aggravate

All Verb
1,108 examples (0.06 sec)
  • What you must do is to pay no attention to her when she is aggravating. Cited from Marjorie Dean, College Sophomore, by Pauline Lester
  • What would he have done if he had meant to aggravate them? Cited from Through the Iron Bars, by Emile Cammaerts
  • The fact that it became an award-winning film only aggravated the situation.
  • The two are often different enough that one is aggravated by the other.
  • I never know exactly what will please you and what will aggravate you. Cited from The Guinea Stamp, by Annie S. Swan
  • The sister seemed more aggravating to the new mother than the boy. Cited from Watch Yourself Go By, by Al. G. Field
  • Yet it was extremely aggravating that he should keep out of the way. Cited from Port of Adventure, by Charles N. Williamson and Alice M. Williamson
  • I was as good a wife as any in the country, never aggravating my husband. Cited from Beacon Lights of History, Volume VII, by John Lord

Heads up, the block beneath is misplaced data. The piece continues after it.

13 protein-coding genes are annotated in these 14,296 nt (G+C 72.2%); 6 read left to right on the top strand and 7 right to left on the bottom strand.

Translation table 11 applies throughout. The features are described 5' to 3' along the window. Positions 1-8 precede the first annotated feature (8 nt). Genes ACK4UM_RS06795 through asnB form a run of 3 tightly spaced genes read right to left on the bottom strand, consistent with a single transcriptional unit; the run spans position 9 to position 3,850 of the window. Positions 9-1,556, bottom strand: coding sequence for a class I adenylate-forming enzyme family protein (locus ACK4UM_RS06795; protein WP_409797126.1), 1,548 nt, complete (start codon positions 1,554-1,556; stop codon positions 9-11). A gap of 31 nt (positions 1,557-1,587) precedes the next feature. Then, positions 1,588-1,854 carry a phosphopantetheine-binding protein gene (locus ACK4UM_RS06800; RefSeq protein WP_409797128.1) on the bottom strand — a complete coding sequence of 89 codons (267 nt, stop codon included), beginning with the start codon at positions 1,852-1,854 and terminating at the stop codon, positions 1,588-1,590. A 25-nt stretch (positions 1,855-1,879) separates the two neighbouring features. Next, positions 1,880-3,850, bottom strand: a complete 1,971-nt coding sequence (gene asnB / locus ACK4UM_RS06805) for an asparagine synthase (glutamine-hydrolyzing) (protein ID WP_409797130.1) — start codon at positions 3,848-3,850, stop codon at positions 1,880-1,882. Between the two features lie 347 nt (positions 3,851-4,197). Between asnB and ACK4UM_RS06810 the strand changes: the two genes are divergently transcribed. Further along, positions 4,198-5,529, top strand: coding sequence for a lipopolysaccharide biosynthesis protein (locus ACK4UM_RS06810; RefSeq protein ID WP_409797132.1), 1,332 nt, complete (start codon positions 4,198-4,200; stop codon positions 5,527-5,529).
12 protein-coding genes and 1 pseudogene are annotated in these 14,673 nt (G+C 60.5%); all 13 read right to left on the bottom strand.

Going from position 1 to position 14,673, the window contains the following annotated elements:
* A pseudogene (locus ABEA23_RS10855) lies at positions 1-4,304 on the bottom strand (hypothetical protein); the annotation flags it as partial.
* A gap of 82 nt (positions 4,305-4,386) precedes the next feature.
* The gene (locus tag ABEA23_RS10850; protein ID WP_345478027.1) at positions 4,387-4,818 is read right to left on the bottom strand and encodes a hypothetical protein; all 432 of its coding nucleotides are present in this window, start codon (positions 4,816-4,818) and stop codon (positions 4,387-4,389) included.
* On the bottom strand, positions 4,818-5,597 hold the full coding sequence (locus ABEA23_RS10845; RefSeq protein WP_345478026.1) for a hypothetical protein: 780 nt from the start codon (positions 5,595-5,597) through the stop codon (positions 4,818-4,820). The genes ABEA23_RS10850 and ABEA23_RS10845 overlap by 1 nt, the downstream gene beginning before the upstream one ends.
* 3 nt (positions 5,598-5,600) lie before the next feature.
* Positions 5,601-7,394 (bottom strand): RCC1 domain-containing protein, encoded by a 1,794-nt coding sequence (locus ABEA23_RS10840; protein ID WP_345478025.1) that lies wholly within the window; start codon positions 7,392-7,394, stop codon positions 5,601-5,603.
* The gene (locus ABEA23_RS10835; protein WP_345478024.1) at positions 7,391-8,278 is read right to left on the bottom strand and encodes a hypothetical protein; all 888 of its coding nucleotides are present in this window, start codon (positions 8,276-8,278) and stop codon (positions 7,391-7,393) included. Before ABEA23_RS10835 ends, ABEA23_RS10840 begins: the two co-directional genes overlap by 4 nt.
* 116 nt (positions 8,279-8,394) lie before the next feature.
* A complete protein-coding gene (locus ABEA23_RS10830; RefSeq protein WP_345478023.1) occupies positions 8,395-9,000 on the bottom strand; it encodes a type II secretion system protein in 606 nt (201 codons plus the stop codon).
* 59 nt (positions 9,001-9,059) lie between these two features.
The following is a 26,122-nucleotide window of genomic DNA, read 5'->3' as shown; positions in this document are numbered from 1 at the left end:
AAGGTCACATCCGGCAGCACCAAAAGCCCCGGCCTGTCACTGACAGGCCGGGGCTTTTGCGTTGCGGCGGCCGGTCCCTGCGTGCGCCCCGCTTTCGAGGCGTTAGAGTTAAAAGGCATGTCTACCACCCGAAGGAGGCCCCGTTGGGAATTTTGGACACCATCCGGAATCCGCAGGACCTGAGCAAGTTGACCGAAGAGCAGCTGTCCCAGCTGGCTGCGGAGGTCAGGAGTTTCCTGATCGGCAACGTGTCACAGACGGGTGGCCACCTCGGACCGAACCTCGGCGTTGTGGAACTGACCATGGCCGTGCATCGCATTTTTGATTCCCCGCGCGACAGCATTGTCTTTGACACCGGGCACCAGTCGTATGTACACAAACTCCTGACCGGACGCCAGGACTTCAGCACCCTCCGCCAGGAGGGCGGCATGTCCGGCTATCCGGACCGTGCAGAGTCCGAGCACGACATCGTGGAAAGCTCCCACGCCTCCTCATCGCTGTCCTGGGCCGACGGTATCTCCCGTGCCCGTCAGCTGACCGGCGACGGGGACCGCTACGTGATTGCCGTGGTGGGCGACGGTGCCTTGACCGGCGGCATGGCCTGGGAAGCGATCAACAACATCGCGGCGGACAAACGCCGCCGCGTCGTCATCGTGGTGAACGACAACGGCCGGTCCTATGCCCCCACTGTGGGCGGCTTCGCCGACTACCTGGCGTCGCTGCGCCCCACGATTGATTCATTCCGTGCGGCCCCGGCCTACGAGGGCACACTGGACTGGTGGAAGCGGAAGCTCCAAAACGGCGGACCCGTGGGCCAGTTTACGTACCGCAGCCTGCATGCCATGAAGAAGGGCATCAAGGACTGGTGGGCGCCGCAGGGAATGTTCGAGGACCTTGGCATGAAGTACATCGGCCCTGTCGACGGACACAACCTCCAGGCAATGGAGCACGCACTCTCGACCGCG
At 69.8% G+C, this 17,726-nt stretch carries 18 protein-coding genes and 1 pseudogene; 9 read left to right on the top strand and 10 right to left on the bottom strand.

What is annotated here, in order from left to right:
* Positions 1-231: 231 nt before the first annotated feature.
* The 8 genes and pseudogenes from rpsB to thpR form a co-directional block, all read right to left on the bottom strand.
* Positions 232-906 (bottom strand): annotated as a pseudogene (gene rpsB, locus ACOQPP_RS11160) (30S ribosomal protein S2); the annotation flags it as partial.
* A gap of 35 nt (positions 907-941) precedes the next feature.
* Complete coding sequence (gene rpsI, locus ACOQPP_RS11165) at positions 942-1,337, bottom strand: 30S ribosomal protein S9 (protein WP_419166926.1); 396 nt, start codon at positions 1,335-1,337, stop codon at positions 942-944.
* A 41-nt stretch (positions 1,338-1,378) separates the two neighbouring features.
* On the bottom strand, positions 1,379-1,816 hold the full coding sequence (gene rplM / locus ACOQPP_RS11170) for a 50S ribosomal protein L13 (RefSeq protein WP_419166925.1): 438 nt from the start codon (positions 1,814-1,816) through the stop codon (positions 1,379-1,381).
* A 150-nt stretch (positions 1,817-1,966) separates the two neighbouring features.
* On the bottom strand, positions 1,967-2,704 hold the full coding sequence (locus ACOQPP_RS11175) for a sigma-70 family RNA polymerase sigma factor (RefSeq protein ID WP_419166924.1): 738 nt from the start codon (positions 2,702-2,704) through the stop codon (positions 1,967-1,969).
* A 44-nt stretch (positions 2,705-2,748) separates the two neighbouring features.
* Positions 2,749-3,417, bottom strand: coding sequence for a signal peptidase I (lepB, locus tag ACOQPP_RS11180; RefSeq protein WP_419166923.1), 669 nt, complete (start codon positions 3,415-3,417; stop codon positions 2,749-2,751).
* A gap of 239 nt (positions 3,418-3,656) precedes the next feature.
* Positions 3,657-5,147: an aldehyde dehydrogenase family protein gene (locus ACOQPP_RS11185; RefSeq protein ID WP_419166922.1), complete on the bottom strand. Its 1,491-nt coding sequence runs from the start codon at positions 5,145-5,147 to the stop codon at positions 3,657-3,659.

• Here she stopped short in the most aggravating manner in the world. Cited from Jack Harkaway's Boy Tinker Among The Turks, by Bracebridge Hemyng
  • Every time he came back from injury he seem to aggravate it.
  • However, he was also often ill, perhaps aggravated by his large build.
  • The aggravating part of it all is that nothing interests me so much as business. Cited from The Lever, by William Dana Orcutt
  • Mary seems to have aggravated, if not created, their problems by playing them off against each other.
  • I'd much rather do it for you, girls are so much less aggravating than boys. Cited from A Great Emergency and Other Tales, by Juliana Horatia Gatty Ewing
  • I have not seen her since we agreed that the request did but aggravate her. Cited from The Chaplet of Pearls, by Charlotte M Yonge
  • The snow soon began again, and all night it fell with aggravating facility. Cited from A Canyon Voyage, by Frederick S. Dellenbaugh
  • But these circumstances seem to us to aggravate the treatment we have received at her hands. Cited from The Atlantic Monthly, Vol. 14, No. 82, August, 1864, by Various
  • Generally, second degree murder is common law murder, and first degree is an aggravated form.
  • He orders all these aggravating circumstances and I would not change them. Cited from The Life and Letters of Elizabeth Prentiss, by George L. Prentiss
  • Then he began to call, but the sound of his voice served only to aggravate the silence. Cited from The Lions of the Lord, by Harry Leon Wilson
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Words starting with aggravate